Murals (2008) by PHANTAST - Graffiti - Cultural Music & Art Association inc. - 98 Milne St. Benleigh

Screen Shot 2015-05-05 at 3.04.14 pm   THE PRODIGAL SON, REMBRANDT.  


1. "It is for your good that I am going away".  Jesus left few traces of himself on earth. He wrote no books or even pamphlets. A wanderer, he left no home or even belongings that could be enshrined in a museum. He did not marry, settle down, and begin a dynasty. We would, in fact, know nothing about Him except for the traces He left in human beings. That was His design. The law and the prophets had focused like a beam of light on the One who was to come, and now that light, as if hitting a prism, would fracture and shoot out in a human spectrum of waves and colors.
The disciples would find soon what Jesus had meant by "for your good". As Augustine put it, "You ascended from before our eyes, and we turned back grieving, only to find You in our hearts".

2. I am touching here the mystery that Jesus himself became the prodigal son for our sake. He left the house of His heavenly Father, came  to a foreign country, gave away all that He had, and returned through His Cross to His Father's home. All of this He did, not as a rebellious son, but as the obedient son, sent out to bring home all the lost children of God. Jesus, who told the story to those who criticized Him for associating with sinners, Himself lived the long and painful journey that He describes.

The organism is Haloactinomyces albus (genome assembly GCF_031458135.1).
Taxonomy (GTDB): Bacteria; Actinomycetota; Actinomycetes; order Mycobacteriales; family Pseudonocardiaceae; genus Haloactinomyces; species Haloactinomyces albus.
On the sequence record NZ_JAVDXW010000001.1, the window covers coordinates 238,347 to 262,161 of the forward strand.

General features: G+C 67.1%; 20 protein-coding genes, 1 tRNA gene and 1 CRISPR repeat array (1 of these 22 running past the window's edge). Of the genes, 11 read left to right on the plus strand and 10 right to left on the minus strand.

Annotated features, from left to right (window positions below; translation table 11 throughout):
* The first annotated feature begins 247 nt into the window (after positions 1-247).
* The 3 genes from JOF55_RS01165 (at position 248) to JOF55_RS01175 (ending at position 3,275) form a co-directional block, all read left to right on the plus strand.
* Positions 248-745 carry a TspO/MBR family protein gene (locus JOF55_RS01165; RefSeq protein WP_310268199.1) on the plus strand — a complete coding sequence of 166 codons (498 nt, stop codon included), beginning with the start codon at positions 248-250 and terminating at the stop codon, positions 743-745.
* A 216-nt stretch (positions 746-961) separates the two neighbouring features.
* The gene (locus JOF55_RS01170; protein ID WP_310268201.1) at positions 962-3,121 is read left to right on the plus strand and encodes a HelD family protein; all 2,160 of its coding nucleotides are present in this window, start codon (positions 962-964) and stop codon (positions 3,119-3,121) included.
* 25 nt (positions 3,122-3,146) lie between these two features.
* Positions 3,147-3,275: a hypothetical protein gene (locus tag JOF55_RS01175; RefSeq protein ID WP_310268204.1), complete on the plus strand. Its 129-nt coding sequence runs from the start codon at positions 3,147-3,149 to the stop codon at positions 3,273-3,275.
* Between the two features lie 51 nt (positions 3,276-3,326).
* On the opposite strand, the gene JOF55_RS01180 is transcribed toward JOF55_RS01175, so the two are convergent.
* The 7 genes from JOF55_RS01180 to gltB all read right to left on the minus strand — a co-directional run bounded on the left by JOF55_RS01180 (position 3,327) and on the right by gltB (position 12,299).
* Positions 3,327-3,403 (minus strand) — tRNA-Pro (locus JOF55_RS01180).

Look of the painting - isn't the broken young man kneeling before his father the "lamb of God that takes away the sin of the world"? Isn't he the innocent one who became sin for us? Isn't he the one who didn't "cling to his equality with God", but "became as human beings are"? Isn't he the sinless Son of God who cried out on the cross:"My God, my God, why have you forsaken me"? Jesus is the prodigal son of the prodigal Father who gave away everything the Father had entrusted to Him so that I could become like Him and return with Him to his Father's home.
He became flesh, lived among us, and made us part of His fulness... (Henry J.M. Nouwen).

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